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Sight Screen

Monday, September 26, 2005

By the way...

Enough already -- every word that could possibly be said (and a lot of words that should not have been said) appears to have been said, and written, in media outlets across the country; time now to step back and await the noises coming out of the review committee tomorrow.
For me, time to go do what I earn my bread and butter doing -- but before that, thought I'd toss a couple of interesting articles into your in-tray for consideration.
Ray White, the former chief of the South African cricket board, figures it is time for video replays to play a larger role in the adjudication of appeals of various kinds. It's worth a read, and one particular bit in it underlines a long-standing grouse of mine:
I also think that it is unfair on the umpires and embarrassing for them that everyone else watching the game has the benefit of replays and they do not, except for line decisions.

Exactly. Consider this: A Test is being played at the Gardens; the noise is so intense you can't hear yourself think. Huge appeal for caught behind, but the poor umpire never heard the nick (Remember the last Ashes Test? The clear caught behind not given, in England's second innings?). He can't ask for the third umpire's take on this -- not allowed. So he plays safe, and rules the batsman in.
The fielding team is stunned. They gather around, looking up at the giant screen where, within seconds, the replay, complete with snickometer, shows up and clearly indicates the umpire goofed.
So the poor goof has to stand there, knowing the fielding side thinks he's cheated them; the batsman's thinking thank god they got this deaf and dumb bloke to stand in this game, here is where I cash in; the crowd thinks he is a dork.
Everyone got to use technology -- except the umpire, who needed it most. Tell me how it makes sense? Tell me, too, how come Sunny Gavaskar, wearing the hat of commentator, reacts to an on-field appeal with 'I'd like to take a closer look at that', and pontificates on the rightness or otherwise of the decision after watching a half dozen replays; but wearing his hat of chairman of the technology committee, the same Sunny G decides replays are not yet proven evidence, and there is no real need to let umpires refer to them?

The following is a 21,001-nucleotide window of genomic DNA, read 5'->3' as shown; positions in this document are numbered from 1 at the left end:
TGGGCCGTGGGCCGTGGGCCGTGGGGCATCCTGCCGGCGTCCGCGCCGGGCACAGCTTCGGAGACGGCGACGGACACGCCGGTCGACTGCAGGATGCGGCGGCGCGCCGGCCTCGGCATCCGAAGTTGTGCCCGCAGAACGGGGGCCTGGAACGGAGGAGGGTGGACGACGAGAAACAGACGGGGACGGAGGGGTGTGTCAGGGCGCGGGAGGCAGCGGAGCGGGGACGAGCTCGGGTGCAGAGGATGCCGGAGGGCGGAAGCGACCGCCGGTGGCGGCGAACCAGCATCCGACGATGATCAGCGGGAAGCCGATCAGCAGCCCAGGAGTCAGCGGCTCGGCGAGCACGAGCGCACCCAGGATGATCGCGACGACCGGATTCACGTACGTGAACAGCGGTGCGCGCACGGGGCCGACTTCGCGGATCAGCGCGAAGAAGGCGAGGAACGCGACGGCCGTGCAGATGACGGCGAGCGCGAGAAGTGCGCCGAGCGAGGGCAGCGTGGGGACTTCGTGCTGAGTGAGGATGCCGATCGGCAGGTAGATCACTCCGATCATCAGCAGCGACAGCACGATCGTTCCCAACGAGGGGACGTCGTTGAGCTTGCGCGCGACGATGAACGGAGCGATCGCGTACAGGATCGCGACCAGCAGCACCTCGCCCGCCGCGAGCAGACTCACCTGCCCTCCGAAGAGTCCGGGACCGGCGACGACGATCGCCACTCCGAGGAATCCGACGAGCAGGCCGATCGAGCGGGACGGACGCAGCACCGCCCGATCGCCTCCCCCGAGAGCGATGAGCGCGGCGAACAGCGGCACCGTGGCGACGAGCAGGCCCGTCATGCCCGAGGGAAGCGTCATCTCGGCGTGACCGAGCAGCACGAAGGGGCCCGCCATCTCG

6 Comments:

  • One Compromise formula being worked out in the Dalmiya room .., SG will step down for 3-4 months (in the interest of Indian Cricket or something like that) that is till the Pakistan tour. The guess is Pakistan tour going to be a disastrous one and GC’s head will roll. Sourav will make a comeback with a new coach .

    By Blogger PODI, at 18:38  

  • podi.. sounds good... but this would work only if SG can find a place for himself in the side with SRT coming back sooner or later.

    By Blogger Kannan, at 18:50  

  • Prem,

    You are in fine form mate! Another wondeful post from you...thanks!

    On another note, can the cricket fans undertake a PIL regarding who leaked GC's email? Can some sort of investigation be conducted for the public?

    By Blogger rp, at 18:51  

  • kannan,

    That is the one good Problem SRT coming back but the other problem right now is convincing the Sourav’s sponsors: should agree to this otherwise a heavy financial loss for Sourav.

    By Blogger PODI, at 18:54  

  • To be fair, Sunny is not the only one in a decision-/opinion-making role who still has some reluctance about technology. Some old timers still want to keep it the way it was, conveniently ignoring the fact that the game has evolved quite a bit. Remember reading a while back that the technology still has some kinks esp. regarding LBWs, but you've got to think the false positives and false negatives will drastically reduce with an immediate video review of all dismissals. I guess the process of initiating a review needs to be worked out -- there was some concern that a review of each appeal is likely to slow/bore the game. All it proves is that as usual Cricket is behind several other sports in the rate of evolution to provide better and more engaging entertainment. I also think having Team 2 start its innings after Team 1 finishes it fully is not a fair deal, esp. in ODIs. I think a baseball like system of 5 innings of 10 overs each per side would minimize the impact of the toss and make it fairer wrt weather, pitch, D/N conditions and would help do away arbitary D-L calculations.

    By Blogger mip_co, at 19:22  

  • If I remember, umpires will be given video assistance, as a trial in the coming Super series in Australia.

    http://sport.guardian.co.uk/cricket/story/0,10069,1561256,00.html?gusrc=rss

    By Blogger Chandan, at 00:26  

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